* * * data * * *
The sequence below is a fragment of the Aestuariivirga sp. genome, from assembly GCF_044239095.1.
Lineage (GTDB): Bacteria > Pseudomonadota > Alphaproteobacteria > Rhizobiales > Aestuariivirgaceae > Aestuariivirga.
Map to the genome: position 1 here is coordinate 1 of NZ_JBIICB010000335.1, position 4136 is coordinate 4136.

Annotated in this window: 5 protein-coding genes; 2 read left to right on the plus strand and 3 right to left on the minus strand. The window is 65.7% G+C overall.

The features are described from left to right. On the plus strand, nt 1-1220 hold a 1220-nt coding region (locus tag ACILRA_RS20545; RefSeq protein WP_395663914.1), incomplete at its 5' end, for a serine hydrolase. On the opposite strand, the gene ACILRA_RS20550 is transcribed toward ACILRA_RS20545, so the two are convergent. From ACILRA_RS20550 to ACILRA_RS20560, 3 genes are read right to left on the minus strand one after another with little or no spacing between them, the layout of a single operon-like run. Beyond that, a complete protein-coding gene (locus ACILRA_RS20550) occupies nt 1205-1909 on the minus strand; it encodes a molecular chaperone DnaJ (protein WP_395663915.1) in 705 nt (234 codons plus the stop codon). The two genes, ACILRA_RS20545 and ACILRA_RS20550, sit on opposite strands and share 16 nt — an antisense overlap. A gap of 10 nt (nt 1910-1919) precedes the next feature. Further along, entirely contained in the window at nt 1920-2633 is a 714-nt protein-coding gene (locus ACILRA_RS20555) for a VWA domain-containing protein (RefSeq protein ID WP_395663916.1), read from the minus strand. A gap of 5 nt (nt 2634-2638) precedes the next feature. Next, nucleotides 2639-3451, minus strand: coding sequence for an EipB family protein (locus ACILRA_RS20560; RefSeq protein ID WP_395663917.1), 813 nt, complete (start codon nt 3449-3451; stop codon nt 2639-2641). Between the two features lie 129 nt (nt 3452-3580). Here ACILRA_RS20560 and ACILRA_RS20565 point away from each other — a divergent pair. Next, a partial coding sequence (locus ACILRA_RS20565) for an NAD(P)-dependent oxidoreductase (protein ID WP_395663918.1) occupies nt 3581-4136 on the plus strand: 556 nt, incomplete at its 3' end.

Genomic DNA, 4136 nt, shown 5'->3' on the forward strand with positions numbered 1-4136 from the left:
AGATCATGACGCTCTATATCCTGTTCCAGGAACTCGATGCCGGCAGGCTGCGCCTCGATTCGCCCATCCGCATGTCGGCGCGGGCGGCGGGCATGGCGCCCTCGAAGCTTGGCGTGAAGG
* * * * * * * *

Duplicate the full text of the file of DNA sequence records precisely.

The sequence below is a fragment of the Aestuariivirga sp. genome, from assembly GCF_044239095.1.
Lineage (GTDB): Bacteria > Pseudomonadota > Alphaproteobacteria > Rhizobiales > Aestuariivirgaceae > Aestuariivirga.
Map to the genome: position 1 here is coordinate 1 of NZ_JBIICB010000335.1, position 4136 is coordinate 4136.

Annotated in this window: 5 protein-coding genes; 2 read left to right on the plus strand and 3 right to left on the minus strand. The window is 65.7% G+C overall.

The features are described from left to right. On the plus strand, nt 1-1220 hold a 1220-nt coding region (locus tag ACILRA_RS20545; RefSeq protein WP_395663914.1), incomplete at its 5' end, for a serine hydrolase. On the opposite strand, the gene ACILRA_RS20550 is transcribed toward ACILRA_RS20545, so the two are convergent. From ACILRA_RS20550 to ACILRA_RS20560, 3 genes are read right to left on the minus strand one after another with little or no spacing between them, the layout of a single operon-like run. Beyond that, a complete protein-coding gene (locus ACILRA_RS20550) occupies nt 1205-1909 on the minus strand; it encodes a molecular chaperone DnaJ (protein WP_395663915.1) in 705 nt (234 codons plus the stop codon). The two genes, ACILRA_RS20545 and ACILRA_RS20550, sit on opposite strands and share 16 nt — an antisense overlap. A gap of 10 nt (nt 1910-1919) precedes the next feature. Further along, entirely contained in the window at nt 1920-2633 is a 714-nt protein-coding gene (locus ACILRA_RS20555) for a VWA domain-containing protein (RefSeq protein ID WP_395663916.1), read from the minus strand. A gap of 5 nt (nt 2634-2638) precedes the next feature. Next, nucleotides 2639-3451, minus strand: coding sequence for an EipB family protein (locus ACILRA_RS20560; RefSeq protein ID WP_395663917.1), 813 nt, complete (start codon nt 3449-3451; stop codon nt 2639-2641). Between the two features lie 129 nt (nt 3452-3580). Here ACILRA_RS20560 and ACILRA_RS20565 point away from each other — a divergent pair. Next, a partial coding sequence (locus ACILRA_RS20565) for an NAD(P)-dependent oxidoreductase (protein ID WP_395663918.1) occupies nt 3581-4136 on the plus strand: 556 nt, incomplete at its 3' end.

Genomic DNA, 4136 nt, shown 5'->3' on the forward strand with positions numbered 1-4136 from the left:
AGATCATGACGCTCTATATCCTGTTCCAGGAACTCGATGCCGGCAGGCTGCGCCTCGATTCGCCCATCCGCATGTCGGCGCGGGCGGCGGGCATGGCGCCCTCGAAGCTTGGCGTGAAGG